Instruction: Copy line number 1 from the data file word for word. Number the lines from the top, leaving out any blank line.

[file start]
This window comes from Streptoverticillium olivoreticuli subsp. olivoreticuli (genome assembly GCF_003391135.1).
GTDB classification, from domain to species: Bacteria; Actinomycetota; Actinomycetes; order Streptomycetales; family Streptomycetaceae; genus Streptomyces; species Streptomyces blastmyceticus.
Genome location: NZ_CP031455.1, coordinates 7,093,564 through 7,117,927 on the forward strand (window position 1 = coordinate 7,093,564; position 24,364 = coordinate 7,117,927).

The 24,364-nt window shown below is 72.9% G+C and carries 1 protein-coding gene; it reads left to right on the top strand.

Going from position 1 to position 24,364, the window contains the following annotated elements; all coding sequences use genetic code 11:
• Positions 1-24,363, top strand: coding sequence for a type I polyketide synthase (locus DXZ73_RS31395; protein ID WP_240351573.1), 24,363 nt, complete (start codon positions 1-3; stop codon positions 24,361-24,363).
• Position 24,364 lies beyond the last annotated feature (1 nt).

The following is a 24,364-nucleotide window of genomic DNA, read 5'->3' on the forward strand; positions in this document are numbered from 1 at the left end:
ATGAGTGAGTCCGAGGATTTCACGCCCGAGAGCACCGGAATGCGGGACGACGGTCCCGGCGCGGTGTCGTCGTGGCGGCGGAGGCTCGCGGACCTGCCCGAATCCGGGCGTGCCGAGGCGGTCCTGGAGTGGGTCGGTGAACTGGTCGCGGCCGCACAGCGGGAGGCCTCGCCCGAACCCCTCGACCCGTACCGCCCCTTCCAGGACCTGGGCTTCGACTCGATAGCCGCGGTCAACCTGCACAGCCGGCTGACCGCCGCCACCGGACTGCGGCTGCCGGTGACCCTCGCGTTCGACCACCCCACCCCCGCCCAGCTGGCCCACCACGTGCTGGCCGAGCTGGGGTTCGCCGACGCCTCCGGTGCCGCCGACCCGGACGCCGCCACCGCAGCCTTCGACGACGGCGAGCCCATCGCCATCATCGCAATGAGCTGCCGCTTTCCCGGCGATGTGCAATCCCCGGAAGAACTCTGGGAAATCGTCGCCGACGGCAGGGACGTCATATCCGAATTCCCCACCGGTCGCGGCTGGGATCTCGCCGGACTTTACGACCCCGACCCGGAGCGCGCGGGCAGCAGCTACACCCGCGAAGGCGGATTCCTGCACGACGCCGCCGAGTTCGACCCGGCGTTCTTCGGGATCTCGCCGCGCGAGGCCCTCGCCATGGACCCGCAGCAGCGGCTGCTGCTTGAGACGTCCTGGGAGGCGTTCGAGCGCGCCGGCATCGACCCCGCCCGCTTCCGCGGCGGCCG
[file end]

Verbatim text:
This window comes from Streptoverticillium olivoreticuli subsp. olivoreticuli (genome assembly GCF_003391135.1).